• Daniel FeldtDaniel Feldt, over 7 years ago (edited over 7 years ago )

    Wow, so nice to be featured on DN. Best surprise when taking care of a cold and a sick child - seeing the phone light up with notifications of downloads.

    Backstory: At my work we have days where we can spend time on side projects, passion projects or just try to learn something new. The only requirement is that we get inspired and/or have fun.

    And the last year there have been a lot of focus of the ongoing war in Syria, the unrest in that region and people fleeing over land and water just to be safe.

    So my work encouraged us that didn't have any side projects or anything special planned to help out with the refugee situation in any way we could. People made beds at refugee shelters, took the company card and bought food or spent time with projects integrating refugees with tech work (or any kind of work) in Sweden.

    One of my projects were designing and selling stickers and pins and giving the proceeds to UNHCR. I was quite successful with that and search for another thing to do at one of our other "lab / inspiration days".

    I've gotten into type design before and were curious on taking the time to learn interpolation (creating several weights of a font based on two weights). But with kids and work I've never gotten the time.

    So I started Alma Mono on one of these lab days. I got the basics of interpolation down on that day and since then I've spent evenings working on it for 4-5 months.

    Since I got to spend time with it during work hours, I got to learn a million things and the commitment to help out in anyway we could it was a given that this would be a "pay-what-you-want"-font and proceeds going to charity.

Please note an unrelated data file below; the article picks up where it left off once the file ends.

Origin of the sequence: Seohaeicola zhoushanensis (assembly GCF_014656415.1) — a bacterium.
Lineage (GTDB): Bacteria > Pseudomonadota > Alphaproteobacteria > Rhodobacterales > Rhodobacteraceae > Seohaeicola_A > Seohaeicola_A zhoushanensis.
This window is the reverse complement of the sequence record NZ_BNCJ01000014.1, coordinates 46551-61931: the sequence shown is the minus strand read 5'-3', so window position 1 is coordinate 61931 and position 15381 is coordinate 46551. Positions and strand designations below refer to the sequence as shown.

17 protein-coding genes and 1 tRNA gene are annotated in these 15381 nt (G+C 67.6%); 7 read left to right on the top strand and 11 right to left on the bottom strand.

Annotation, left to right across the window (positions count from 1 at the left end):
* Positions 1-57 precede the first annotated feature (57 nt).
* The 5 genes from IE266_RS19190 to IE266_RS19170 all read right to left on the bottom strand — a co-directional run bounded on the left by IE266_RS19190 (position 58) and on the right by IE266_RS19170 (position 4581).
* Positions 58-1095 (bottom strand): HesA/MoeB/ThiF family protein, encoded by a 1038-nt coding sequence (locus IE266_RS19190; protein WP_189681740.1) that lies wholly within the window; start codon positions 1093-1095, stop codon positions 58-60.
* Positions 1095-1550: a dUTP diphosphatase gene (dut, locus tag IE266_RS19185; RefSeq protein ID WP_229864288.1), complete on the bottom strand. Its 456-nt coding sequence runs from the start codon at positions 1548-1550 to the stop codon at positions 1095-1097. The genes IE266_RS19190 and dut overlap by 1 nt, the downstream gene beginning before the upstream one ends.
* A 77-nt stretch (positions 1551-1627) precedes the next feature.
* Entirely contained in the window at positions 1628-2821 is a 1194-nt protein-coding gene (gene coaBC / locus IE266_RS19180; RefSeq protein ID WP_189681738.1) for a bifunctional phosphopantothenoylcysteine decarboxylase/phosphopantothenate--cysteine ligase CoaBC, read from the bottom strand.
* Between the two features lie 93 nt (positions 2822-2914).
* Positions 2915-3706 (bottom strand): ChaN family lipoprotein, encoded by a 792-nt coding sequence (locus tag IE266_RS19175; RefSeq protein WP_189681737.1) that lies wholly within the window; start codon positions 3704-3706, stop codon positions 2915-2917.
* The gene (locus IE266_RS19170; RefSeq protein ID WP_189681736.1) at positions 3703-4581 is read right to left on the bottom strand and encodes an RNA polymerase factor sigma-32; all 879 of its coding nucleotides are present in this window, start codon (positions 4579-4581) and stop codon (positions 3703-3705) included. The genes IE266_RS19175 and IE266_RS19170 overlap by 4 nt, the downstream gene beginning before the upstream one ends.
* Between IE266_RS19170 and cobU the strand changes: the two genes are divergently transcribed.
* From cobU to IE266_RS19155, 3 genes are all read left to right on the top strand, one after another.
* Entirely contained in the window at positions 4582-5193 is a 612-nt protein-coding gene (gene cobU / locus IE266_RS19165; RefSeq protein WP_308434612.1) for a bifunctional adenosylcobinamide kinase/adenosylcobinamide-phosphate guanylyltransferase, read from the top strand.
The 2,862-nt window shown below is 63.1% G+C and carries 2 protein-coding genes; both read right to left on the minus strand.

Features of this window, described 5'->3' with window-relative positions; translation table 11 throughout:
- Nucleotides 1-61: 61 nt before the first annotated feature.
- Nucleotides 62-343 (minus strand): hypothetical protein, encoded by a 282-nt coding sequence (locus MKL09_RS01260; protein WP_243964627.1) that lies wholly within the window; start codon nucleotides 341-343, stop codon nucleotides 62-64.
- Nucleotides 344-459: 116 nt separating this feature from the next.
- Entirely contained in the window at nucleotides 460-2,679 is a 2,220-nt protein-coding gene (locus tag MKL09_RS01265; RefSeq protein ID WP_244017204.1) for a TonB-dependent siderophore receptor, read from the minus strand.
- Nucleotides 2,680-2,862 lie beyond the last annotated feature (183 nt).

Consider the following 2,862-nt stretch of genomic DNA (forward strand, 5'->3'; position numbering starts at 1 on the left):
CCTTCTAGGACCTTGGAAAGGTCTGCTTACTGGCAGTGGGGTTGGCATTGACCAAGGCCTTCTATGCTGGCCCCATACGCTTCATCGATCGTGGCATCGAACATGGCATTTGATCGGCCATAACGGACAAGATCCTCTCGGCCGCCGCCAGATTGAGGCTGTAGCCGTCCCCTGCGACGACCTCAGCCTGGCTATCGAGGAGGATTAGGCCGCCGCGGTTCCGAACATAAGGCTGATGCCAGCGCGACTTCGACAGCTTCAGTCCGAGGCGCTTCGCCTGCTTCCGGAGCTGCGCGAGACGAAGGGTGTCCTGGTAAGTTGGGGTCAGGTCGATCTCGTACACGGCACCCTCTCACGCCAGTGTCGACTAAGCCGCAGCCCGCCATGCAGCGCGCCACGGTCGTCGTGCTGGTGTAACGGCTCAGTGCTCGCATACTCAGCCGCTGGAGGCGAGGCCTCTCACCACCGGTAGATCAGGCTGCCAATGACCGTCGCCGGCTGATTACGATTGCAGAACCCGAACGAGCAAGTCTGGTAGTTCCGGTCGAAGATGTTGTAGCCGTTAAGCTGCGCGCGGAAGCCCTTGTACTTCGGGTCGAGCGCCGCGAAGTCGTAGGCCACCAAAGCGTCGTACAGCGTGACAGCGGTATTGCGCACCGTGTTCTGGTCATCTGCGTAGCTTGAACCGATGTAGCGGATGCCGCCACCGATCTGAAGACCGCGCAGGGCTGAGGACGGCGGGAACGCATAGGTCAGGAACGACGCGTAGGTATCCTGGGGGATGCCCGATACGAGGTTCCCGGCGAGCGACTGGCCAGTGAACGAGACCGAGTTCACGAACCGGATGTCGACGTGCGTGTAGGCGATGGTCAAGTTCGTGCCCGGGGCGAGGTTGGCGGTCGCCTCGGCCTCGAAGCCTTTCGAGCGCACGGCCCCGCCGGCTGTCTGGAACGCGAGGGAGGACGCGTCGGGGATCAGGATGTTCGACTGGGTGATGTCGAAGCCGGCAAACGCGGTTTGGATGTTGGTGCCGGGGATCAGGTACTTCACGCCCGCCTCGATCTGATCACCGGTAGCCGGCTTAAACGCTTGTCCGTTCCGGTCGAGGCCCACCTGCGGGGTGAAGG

Couple of things

    1. I started out with the intention of doing monospace because I would not have to kern. If you've ever designed a typeface you'd know kerning is like trying to shovel water out of the Titanic. It's never ending. And I thought that at least I'll cut that part out of the project. Turn out doing a monospace font has other challenges. Duh.

    2. Another thought was that I could target developers with this to being a monospace font and all that. Perfect. That's a sweet bonus! Turns out doing a monospace font for code has other challenges. Duh.

    3. So, Alma Mono isn't optimal for code, it's too wide and I figured that out pretty early on in the project but I kinda liked it anyways and continued. There is no way, at this moment, that I could compete with fonts especially made for code anyway. I use it in my Sublime editor and I use it in my terminal. It works fine for me, I'm a casual coder with html/css/jekyll and nothing more than that. I really like it my terminal. But hey, I think I'm biased.

    4. Try it out. It's free if you want to. If you want to pay for it: Great! You're awesome if you do! It's for a good thing.

    5. I've only had it out there for a few weeks but have made a couple of updates to it already. It's a passion project for me - I'll continue as long as I have the steam for it.

    Feedback are appreciated. In any form, but preferable constructive. Like which glyphs work and don't work e t c. Feedback is a designers best tool, I'd be very humble and appreciative if you'd take your time to try it out.

    2 points
  • Aaron James, over 7 years ago

    I just fell in love with a monospaced typeface and I don't care who knows it.

    2 points
  • matt michelsonmatt michelson, over 7 years ago

    Looks great! $$

    1 point